Reconnecting, Part 1

by | Sep 28, 2021 | Mindfulness

What’s been going on?

The last time I posted here was during the first wave of COVID-19. But those of you who are signed up for my newsletter know that I didn’t stop working behind the scenes. One of the main thing I did during this period was the creation and launch of the Wellness Through Mindfulness course. (Click here to take Lesson One for free.) Putting the course together, I looked closely at every detail of mindfulness. This increased my own clarity about the myrad of ways we can make mindfulness a part of our lives. Mindfulness at its core is a lifestyle. Embodying mindfulness as an approach to our lives, we can be active in the world without being overwhelmed by all that goes on in this 3D physical experience. I realized that it’s worth revisitng the basic principles of mindfulness from time to time.

Back to basics
Practising meditation is the beginning of our mindfulness journey. Practising meditation over time leads to the embodiment of mindfulness because in mindfulness meditation we are connect with our bodily response. The information that can only be received by paying attention to physical response (ease, tension, headaches, pain, happiness, sadness, etc) can change how we approach our lives. That change is the fruit of our practice. We start as people who ‘do’ meditation and become practitioners who ‘are’ mindful. Did you catch that subtle change?
Getting our definitions straight

Learn to pronounce
noun: practice, being
1. the actual application or use of an idea, belief, or method, as opposed to theories relating to it.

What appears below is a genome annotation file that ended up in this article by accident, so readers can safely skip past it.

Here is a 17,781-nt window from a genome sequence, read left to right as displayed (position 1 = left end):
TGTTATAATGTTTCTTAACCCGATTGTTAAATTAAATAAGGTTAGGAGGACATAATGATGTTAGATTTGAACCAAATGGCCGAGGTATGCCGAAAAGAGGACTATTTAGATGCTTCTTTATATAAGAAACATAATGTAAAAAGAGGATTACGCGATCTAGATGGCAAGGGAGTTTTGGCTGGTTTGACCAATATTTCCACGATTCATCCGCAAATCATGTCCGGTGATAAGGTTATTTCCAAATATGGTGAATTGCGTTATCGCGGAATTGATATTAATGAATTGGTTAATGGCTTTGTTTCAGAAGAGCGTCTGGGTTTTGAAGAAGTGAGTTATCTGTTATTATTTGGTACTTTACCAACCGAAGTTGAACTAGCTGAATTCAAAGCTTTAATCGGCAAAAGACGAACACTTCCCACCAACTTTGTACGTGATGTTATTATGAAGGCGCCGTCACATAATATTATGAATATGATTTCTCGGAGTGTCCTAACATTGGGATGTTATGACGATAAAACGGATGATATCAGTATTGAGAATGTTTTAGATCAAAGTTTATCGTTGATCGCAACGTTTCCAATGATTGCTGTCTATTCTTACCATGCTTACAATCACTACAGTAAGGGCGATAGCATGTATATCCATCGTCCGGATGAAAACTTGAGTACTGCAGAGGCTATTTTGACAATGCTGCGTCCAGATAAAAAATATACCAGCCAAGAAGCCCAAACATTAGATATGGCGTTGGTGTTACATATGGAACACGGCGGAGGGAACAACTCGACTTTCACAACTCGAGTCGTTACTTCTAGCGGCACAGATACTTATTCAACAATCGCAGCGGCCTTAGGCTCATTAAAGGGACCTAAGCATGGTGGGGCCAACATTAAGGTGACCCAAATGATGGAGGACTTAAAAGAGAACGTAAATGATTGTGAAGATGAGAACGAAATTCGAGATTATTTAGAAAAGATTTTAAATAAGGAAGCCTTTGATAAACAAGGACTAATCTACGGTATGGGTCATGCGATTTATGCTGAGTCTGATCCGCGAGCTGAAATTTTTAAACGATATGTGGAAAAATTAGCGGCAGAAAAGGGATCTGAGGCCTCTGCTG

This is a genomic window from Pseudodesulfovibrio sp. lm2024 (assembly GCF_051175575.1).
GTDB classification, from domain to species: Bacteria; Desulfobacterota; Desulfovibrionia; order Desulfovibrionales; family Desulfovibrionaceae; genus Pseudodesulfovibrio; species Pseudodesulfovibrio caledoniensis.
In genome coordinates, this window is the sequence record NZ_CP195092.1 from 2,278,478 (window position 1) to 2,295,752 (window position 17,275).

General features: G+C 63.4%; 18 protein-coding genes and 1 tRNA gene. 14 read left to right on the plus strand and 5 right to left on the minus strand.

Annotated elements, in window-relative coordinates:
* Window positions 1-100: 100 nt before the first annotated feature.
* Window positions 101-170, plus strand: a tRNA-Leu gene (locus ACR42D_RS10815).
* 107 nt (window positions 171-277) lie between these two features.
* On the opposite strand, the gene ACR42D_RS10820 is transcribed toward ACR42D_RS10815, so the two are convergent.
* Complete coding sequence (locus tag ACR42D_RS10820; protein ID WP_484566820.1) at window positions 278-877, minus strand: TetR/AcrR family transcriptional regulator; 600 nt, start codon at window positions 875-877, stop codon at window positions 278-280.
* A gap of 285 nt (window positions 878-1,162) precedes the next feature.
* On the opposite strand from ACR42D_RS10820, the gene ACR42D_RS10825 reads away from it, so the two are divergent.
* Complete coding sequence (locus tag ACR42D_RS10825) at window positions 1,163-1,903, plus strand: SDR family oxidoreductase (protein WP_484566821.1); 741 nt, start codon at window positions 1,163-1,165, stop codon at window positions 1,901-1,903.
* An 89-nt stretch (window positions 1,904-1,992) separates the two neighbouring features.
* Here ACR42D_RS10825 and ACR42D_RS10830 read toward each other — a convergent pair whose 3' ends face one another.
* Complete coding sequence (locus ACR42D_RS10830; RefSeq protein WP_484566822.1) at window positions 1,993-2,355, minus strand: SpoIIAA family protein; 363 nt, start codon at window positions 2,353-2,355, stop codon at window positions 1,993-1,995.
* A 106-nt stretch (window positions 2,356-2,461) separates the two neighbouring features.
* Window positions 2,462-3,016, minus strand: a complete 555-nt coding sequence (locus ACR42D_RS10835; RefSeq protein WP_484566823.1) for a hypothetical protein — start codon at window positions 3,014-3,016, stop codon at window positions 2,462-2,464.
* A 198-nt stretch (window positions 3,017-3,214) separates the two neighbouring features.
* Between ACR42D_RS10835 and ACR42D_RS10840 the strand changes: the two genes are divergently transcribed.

“the principles and practice of teaching”

And when I say practitioner, I mean I practice spelled with a “c”. Practice spelled with ‘c’ is a noun. It’s the actual application or use of a belief or method. It is a state of being, a lifestyle, a way of approaching life. Rather than a theory. So we practice mindfulness.

Learn to pronounce
verb: practise, doing
1. perform (an activity) or exercise (a skill) repeatedly or regularly in order to acquire, improve or maintain proficiency in it.
“I need to practise my French”

Practise with an ’s’ is a verb. It’s an exercise, performance or skill one does repeatedly in order to aquire a skill, to improve or to maintain proficiency in something. I meditate, journal, do yoga, walking meditation because I’m perfecting the craft of being present. I’m learning to attune to and work with the natural functioning of my body as it was designed. So we pratise meditation.

Back to the present
I start with being present with myself. I am a welcoming host to my life, noticing my internal dialgue, often even questioning the things I say to myself, approaching myself with curious rather than judgement becasue judging, critising and analyzing disconnects us from our bodily experience. Try smelling flower and thinking at the same time. That said, in the moments that I am judgemental of myself—of which there are many— I notice that judging. I notice the sensations in my body when I judge. Do I get tense? Relaxed? Easeful? Or something else? Then I question if my judgement is true or not. From there I decide what I am going to do about it, rather than just critizing myself.

What do you think about this idea of practise vs. practice?

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